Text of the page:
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What Causes Shingles Disease?

Typically, shingles only appear on one side of the body, and only on a very limited part of that one side of the body. Before the 1800's, this peculiar presentation made shingles seem to be very mysterious disease. Then anatomists learned that the nerves that detect sensations in the skin are laid out in symmetrical pairs on opposite sides of the body, and doctors noticed that shingles occur only in the region of skin served by a specific nerve.

Each of the nerves registering sensations in the skin branches out of the spine to a specific dermatome, a specific "slice" of the skin served by that nerve. The nerve carries sensations from the skin to the spine, and nerves in the spinal cord convey those sensations to the brain. Shingles usually occurs just in a single dermatome, or even just part of a dermatome, or perhaps in two or three adjacent dermatomes. Shingles almost never covers the entire body.

Shingles differs from other skin conditions in that the pain of shingles originates in the nerve itself, not in the skin. There are no irritating substances that come in contact with the skin or that are made by the skin. All the irritation and inflammation originates in the nerve and comes to the surface to cause additional irritation and inflammation where it can be seen.

Even after the skin has healed, nerve pain can continue. Shingles may be followed by herpetic neuralgia, which can cause intense pain weeks, months, and years after the skin has healed. Shingles on the face may cause Bell's palsy, which leaves one side of the face partially paralyzed with uncontrollable drooling, crying, or uncontrollable expressions that do not express the inner emotional state.

Why Does the Varicella-Zoster Virus Cause Shingles?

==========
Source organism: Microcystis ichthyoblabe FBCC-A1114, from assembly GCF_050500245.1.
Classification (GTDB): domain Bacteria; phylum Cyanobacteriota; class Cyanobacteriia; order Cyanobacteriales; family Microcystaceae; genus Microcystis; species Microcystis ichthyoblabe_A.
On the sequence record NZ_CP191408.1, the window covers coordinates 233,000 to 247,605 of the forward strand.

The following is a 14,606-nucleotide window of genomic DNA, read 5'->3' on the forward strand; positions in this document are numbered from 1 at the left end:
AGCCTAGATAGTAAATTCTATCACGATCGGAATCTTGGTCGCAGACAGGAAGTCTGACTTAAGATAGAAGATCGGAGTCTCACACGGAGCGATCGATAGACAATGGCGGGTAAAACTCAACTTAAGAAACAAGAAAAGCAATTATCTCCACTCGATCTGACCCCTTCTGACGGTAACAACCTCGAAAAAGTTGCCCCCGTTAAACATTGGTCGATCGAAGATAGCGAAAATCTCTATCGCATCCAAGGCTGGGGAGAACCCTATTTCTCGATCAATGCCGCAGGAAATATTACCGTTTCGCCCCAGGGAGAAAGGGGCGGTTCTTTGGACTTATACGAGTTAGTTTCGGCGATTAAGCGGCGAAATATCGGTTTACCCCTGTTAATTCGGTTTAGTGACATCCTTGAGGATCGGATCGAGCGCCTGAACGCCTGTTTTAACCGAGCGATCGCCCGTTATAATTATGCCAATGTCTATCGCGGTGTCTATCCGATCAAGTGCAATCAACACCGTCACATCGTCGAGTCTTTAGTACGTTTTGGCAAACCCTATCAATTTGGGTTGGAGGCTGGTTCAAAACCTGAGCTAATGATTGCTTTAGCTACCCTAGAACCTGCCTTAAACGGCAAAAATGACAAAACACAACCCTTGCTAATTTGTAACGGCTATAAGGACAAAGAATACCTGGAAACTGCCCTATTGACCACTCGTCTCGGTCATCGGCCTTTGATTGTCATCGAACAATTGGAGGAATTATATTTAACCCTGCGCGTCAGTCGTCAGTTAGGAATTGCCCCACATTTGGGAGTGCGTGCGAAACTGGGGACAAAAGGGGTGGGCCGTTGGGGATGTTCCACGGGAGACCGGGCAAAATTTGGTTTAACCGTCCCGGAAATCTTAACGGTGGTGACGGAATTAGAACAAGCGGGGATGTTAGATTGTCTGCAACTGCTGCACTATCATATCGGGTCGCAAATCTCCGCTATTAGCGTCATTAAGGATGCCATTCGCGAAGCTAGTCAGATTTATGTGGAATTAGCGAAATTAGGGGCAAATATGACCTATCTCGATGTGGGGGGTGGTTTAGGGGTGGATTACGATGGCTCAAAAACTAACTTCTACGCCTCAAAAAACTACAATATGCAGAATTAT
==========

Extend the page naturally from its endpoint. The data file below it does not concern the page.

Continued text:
Herpes Zoster

Shingles Appears on One Side of the Body

Photo by Fisle

The varicella-zoster virus never really goes away after chicken pox. It retreats to the dorsal ganglia of nerve cells underneath the skin. The dorsal ganglia are knots at the end of the nerve closest to the spine. A nerve is a single cell. Its DNA is in the dorsal ganglia, and it is in the DNA that the virus attaches itself.

Eventually something wakes up the virus and it begins to replicate itself. It travels out along the long, fluid-filled axon of the nerve. As it travels through the axon, it releases chemicals that cause the sensation of heat and pain. At the end of the nerve nearest the skin, the nerve branches into dendrites, which look like the branches of a tree. At the dendrites, the virus leaves the nerve and infects the skin, but this is only at the very end of the process of infection.

What Wakes Up the Shingles Virus?

When you get shingles, your body eventually defeats the infection with the help of white blood cells known as T-cells. Some T-cells cause inflammation that destroys the virus in the skin, and the skin along with it, causing the characteristic painful sores of chicken pox. Some T-cells keep the process of inflammation in check, so that all of your skin is not destroyed in the attempt to kill the localized pockets of infection with the virus.